While I was mowing grass today, the phrase “binding precedent” came to mind. It’s one of those slogans that birthers repeat to avoid having to take the time to understand the issues. The two precedents the birthers cling to have something in common.
The first birther precedent comes from Scott v Sandford, more commonly known as Dred Scott. Scott (pictured right) was a slave who was taken by his owner into a state where slavery was not legal and Scott sued saying that this made him a free man. Rather than considering the case on the merits, the US Supreme Court decided that Scott could not bring suit in federal court because he was not a citizen. There were several opinions written by the various justices; however, the thing that came out of the case was a decision that not only were slaves not citizens, but Congress did not have the constitutional authority to make them naturalized citizens, nor could any descendant of a slave ever be a citizen.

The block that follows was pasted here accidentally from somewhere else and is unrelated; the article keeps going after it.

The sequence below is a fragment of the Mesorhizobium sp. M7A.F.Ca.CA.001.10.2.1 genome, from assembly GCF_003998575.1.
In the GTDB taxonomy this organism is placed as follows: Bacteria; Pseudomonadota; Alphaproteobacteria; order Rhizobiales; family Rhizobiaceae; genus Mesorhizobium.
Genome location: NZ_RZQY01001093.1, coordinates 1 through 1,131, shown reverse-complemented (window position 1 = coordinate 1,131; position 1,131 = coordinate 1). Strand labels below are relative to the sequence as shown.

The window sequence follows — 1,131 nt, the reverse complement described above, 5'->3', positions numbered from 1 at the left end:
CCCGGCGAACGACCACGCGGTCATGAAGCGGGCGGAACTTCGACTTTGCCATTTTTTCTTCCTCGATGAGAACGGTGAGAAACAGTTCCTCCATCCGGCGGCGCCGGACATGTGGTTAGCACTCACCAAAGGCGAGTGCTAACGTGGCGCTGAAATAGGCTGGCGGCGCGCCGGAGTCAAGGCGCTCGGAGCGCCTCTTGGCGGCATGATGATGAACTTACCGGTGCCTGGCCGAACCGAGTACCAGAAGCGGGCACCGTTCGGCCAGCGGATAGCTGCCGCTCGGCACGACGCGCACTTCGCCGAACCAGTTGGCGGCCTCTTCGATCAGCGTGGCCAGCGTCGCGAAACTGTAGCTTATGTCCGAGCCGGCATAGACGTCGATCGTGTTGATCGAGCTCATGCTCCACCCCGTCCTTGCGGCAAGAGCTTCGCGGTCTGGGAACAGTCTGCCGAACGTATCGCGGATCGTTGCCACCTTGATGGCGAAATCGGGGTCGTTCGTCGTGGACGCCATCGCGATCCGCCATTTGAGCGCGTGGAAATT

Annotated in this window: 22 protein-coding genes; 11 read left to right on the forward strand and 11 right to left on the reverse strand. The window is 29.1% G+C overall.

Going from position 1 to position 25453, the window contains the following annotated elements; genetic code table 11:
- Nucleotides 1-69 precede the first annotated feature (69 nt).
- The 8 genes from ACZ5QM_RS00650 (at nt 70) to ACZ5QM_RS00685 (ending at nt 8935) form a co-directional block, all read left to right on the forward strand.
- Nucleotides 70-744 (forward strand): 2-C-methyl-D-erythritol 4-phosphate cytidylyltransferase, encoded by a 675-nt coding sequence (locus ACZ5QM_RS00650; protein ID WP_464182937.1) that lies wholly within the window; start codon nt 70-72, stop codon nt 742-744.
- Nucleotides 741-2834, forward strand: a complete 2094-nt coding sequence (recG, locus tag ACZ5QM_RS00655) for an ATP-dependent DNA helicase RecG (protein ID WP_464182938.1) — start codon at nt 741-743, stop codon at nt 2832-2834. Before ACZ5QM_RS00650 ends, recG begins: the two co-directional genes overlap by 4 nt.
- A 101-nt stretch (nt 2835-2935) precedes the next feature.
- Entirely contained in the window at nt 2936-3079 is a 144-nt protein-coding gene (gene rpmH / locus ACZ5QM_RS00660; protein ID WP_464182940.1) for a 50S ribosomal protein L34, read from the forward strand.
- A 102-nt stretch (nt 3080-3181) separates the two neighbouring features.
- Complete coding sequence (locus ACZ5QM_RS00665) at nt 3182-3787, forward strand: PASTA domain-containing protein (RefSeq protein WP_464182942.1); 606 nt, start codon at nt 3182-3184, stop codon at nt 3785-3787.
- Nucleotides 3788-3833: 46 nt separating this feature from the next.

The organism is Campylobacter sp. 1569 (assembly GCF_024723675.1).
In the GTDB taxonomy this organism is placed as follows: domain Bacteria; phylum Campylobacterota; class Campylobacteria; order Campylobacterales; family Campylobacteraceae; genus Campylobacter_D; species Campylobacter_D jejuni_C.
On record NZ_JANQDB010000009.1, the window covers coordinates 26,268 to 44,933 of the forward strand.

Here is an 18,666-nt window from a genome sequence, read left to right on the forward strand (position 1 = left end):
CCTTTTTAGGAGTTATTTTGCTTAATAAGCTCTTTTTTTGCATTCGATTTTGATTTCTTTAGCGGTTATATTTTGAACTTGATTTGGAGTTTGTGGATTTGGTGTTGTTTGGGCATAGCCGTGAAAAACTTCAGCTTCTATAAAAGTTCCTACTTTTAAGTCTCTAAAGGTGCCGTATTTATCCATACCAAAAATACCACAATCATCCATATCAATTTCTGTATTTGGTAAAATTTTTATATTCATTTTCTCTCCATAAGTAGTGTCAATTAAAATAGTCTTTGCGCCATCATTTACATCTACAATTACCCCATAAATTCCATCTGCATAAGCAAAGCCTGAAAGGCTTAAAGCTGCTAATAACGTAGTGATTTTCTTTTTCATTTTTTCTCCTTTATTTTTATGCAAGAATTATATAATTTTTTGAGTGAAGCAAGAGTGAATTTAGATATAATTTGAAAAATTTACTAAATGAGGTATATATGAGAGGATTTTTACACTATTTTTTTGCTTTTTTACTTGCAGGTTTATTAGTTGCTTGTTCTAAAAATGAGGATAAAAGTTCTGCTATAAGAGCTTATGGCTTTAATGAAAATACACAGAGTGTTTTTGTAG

The second is from the case of Minor v Happersett. Virginia Minor tried to register to vote, but was refused because she was a woman. Minor argued that the Privileges and Immunities Clause made her eligible to vote just as much as a man. The Court said no. They said that even though Minor was a citizen, citizenship doesn’t imply the right to vote.1
What these two decisions have in common is that they were so repugnant to the country that the Constitution of the United States was eventually amended to obliterate them both. The 14th Amendment restored the status of those born in the United States to where it was before the decision from the Court in Scott. The 19th Amendment now prohibits denying the right to vote on the basis of sex.
1The part of the Minor decision that birthers cling to is not what was done away with by the 19th Amendment. The Court said that women born in the United States of citizen parents are themselves citizens. The Court did not say that citizen parents were a requirement (and indeed a later court in US v Wong affirmed that it was not). So in this case the “precedent” that birthers tout never actually existed.